About

Since today is my birthday, I thought it would be a wonderful present to myself to launch my website. For the past twenty-five years I’ve been curious about the fact that the mixture of capitalist economics and an open democratic political system produces more cooperative outcomes than the doomsayers would have you think. I am here to debunk the suggested paradox that the individualistic society of John Wayne and Ayn Rand couldn’t possibly do anything good for the greater good.

There is plenty of proof all around us of the US’s ability to tackle pubic objectives. The EPA turns 50 this year and can report success in fulfilling its mandate as ‘from 1970 to 2019, U.S. criteria air pollutants decreased by 77% thanks to federal, state and local efforts while the economy grew 285%.’ Over the same time period the CDC reports that deaths from coronary heart disease has decreased by 54%.  In addition to a cleaner environment and improved public health, confidence in the US higher education system could be measured by the fact that it hosts (until recently) of nearly 50% of students studying abroad.

Proof of failure to understand the mechanisms which produce the efficient production of public goods is also all around us. Any inner-city neighborhood will reveal a failure to educate impoverished children. The US standings in cooperative endeavors such as in the case of biomedical research has also started to slip. And many US cities are well past maintaining infrastructure, as in the case of the subways in NY City.  The one thing that is clear is that even though these systems are about creating value, their behavior is at odds with the traditional economic system of production and exchange.

This site addresses the mechanics of value creation in the pursuit of pubic goods. It does not debate the foibles of human nature, or determine what is moral, or account for the unpredictability of mother nature. Think of a mill with a big wooden wheel. The stream pushes the buckets, to spin the wheel which moves the gears that grind the wheat into flour. What I describe is the timbers, and the buckets and the motion of the wheels. What I don’t address is the fluctuations of the seasons or whether a dam is blocking the flow upstream.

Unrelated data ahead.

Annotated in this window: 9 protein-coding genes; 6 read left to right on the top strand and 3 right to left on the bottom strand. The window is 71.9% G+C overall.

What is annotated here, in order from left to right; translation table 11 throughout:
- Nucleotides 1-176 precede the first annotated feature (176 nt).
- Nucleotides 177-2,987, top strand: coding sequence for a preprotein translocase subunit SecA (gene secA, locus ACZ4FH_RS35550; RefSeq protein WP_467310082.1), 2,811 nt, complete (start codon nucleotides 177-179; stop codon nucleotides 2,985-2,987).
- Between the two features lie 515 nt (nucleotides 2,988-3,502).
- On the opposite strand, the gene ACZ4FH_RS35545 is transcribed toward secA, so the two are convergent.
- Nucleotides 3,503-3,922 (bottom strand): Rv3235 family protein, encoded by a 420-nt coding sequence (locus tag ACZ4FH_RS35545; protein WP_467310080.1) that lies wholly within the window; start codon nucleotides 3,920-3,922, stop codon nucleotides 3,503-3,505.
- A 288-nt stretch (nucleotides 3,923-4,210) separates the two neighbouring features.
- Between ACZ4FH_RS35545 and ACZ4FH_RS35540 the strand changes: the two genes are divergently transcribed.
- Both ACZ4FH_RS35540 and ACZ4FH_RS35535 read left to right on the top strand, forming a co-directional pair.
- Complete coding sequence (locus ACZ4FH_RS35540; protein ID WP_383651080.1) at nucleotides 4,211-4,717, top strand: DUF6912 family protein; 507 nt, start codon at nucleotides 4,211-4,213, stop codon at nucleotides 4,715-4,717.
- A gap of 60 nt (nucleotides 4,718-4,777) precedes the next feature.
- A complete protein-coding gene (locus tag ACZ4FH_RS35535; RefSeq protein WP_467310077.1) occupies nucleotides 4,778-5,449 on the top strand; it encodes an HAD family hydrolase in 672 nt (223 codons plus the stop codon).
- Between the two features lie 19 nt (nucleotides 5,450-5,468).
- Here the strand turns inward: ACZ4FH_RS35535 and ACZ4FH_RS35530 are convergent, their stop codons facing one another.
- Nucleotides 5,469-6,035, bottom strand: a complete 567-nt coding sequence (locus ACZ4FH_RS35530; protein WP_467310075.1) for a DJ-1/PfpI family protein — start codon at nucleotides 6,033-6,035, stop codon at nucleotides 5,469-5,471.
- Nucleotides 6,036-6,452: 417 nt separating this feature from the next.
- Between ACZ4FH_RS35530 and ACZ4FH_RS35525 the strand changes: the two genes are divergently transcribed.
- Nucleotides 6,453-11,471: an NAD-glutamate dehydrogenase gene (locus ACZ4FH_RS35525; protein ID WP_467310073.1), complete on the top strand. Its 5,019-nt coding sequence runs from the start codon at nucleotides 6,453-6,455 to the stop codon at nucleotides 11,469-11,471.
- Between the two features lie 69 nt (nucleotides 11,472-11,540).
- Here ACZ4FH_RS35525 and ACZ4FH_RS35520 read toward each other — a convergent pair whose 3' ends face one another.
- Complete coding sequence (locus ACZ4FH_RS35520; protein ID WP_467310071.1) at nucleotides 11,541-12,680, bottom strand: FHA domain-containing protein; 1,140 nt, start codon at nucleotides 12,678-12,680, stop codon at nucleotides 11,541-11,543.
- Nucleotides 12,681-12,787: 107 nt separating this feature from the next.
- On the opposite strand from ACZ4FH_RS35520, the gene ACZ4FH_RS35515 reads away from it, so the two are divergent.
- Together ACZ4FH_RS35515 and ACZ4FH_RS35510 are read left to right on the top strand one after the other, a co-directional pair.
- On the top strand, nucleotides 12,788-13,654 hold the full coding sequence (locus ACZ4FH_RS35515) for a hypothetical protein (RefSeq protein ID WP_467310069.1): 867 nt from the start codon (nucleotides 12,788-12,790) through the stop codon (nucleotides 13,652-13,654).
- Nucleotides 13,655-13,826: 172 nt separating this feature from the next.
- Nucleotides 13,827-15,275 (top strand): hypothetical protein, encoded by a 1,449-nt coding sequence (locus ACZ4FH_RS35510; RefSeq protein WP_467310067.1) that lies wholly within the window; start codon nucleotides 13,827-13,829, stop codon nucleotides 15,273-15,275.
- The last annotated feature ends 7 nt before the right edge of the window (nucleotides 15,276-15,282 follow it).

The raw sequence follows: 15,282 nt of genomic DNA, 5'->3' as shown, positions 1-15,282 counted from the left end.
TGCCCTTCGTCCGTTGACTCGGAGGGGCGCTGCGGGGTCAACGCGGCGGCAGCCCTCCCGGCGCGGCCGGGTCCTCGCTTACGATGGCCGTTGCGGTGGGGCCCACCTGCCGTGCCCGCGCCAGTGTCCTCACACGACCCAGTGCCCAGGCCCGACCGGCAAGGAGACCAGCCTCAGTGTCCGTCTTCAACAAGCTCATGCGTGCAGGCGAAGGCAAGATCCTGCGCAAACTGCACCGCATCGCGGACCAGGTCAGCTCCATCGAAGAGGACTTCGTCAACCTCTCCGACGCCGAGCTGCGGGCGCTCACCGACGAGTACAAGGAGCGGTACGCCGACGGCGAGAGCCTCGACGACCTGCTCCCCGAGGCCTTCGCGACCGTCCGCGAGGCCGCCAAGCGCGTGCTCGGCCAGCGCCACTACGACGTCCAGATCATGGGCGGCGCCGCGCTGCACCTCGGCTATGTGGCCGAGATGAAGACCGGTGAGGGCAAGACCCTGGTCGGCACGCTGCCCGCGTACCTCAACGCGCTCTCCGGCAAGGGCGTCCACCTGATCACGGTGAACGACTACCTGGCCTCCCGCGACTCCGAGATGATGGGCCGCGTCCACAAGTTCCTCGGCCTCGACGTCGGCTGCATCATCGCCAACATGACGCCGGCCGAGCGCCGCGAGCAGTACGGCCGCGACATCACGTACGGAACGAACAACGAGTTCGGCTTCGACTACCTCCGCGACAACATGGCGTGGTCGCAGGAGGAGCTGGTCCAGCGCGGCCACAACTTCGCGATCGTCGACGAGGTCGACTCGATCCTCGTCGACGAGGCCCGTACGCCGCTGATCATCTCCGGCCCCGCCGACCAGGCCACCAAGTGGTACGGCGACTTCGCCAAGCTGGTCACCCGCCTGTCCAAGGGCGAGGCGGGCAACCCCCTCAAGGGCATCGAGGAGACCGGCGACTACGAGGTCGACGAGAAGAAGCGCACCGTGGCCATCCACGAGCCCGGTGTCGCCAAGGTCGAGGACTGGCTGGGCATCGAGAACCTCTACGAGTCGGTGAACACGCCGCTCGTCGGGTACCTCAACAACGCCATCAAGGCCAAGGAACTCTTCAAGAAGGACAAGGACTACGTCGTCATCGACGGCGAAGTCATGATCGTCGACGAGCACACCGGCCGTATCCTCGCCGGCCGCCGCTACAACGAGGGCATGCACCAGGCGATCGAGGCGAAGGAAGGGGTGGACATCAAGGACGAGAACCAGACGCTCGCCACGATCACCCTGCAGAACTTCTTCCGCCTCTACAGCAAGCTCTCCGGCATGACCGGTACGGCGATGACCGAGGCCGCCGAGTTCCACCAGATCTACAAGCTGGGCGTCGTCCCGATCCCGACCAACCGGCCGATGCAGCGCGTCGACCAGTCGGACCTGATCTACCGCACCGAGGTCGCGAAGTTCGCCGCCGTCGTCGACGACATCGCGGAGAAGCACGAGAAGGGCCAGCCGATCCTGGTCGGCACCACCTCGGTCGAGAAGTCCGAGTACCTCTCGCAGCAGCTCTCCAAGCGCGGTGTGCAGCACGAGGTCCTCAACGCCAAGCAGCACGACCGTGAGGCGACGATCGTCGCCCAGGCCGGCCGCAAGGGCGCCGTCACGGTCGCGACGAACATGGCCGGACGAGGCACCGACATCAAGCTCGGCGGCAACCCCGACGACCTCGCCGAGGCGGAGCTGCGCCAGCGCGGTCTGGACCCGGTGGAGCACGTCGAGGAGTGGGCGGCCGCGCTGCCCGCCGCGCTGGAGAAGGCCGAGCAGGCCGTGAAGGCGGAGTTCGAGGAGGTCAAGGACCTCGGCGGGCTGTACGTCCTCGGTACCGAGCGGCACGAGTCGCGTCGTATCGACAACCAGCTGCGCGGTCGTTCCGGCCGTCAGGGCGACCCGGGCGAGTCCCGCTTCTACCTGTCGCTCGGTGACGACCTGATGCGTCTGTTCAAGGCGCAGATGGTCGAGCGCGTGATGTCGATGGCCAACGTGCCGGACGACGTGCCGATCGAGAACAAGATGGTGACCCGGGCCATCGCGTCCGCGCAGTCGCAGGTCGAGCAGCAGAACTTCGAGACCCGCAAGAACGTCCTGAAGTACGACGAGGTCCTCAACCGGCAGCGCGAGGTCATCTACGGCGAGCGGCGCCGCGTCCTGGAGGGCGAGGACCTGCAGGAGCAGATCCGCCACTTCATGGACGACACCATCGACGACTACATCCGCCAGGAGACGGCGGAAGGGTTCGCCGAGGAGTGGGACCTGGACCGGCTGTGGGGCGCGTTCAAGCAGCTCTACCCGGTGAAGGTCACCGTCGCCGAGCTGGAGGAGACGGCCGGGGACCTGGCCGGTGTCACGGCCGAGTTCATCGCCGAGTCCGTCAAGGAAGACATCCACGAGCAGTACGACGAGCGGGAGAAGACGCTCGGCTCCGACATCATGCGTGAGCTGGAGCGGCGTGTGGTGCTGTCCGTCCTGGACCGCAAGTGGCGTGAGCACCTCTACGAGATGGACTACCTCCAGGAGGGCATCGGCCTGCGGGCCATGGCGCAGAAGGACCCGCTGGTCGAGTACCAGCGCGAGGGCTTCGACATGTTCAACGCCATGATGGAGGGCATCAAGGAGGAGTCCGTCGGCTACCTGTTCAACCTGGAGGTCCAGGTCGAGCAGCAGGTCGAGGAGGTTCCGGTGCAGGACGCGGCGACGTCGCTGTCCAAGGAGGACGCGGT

There is a reliable consistent mechanism which prompts and supports collective behavior, and it is steadfastly apart of our capitalistic system.  The glaring success of the industrial revolution has blinded us to it. Our attention and analysis were captured since before the turn of the last century, much in the same way that we are dazzled by starlets on the red carpet or sports players achieving breathtaking records. The work of cooperation is slow and pedantic, not shimmery, immediate and full of flash.

If all economic life was represented on a Rubik’s Cube what I call traditional economics, that which has been sliced and diced for over a century now, would be one face of the cube. Traditional economic models solve for a uniform color on but one side. Meanwhile the five other sides representing the economics of public health, of education, of public safety, and so on, are often left in a colorful menagerie. The solutions I look for are the ones that solve for the entire cube.

If you’ve solved the cube you probably started with one side and noted, when attempting to bring the second side into consistent form, that you messed up the first. At this point you realize that you need an understanding of how to coordinate two mechanisms to work simultaneously to solve the whole puzzle. This blending is the keystone to understanding my theory: that individuals, in the pursuit of values through resources and labor, act simultaneously as individual agents as well as group members. And these spheres of private and public activity are governed by different mechanical structures.

The success of this blog will depend on my ability to set every day, mundane staples of our lives on an important stage; to make their story in some way entertaining; to make you take another look at what you take for granted. In order to guide you through their story, I’ve created categories to frameup the attributes of the various components. You’ll find them in the menu right below the header.

My theory describes the architecture of cooperative activity, but my goal is to show how value is created and where it is retained by groups of people. By identifying and measuring value, even in bulky gradients, efficiencies will be realized in the use of labor and resources. By enabling greater transparency individuals and groups can understand their choices.  This will allow people greater liberty, in applying their various talents, in pursuit of the life they wish to live.

Please feel free to join the conversation! I welcome respectful engagement and know it will advance and refine the ideas around this structure.

With kind regards,

Victoria Wilson

Plymouth, MN